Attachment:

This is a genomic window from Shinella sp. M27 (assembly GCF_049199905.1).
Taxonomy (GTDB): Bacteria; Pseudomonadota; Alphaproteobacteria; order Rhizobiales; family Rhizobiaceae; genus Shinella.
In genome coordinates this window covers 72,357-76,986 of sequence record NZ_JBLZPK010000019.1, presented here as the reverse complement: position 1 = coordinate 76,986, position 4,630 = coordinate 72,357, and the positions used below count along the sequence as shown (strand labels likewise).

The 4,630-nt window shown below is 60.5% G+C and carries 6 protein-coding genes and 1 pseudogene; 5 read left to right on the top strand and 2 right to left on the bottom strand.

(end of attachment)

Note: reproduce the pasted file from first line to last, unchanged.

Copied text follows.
This is a genomic window from Shinella sp. M27 (assembly GCF_049199905.1).
Taxonomy (GTDB): Bacteria; Pseudomonadota; Alphaproteobacteria; order Rhizobiales; family Rhizobiaceae; genus Shinella.
In genome coordinates this window covers 72,357-76,986 of sequence record NZ_JBLZPK010000019.1, presented here as the reverse complement: position 1 = coordinate 76,986, position 4,630 = coordinate 72,357, and the positions used below count along the sequence as shown (strand labels likewise).

The 4,630-nt window shown below is 60.5% G+C and carries 6 protein-coding genes and 1 pseudogene; 5 read left to right on the top strand and 2 right to left on the bottom strand.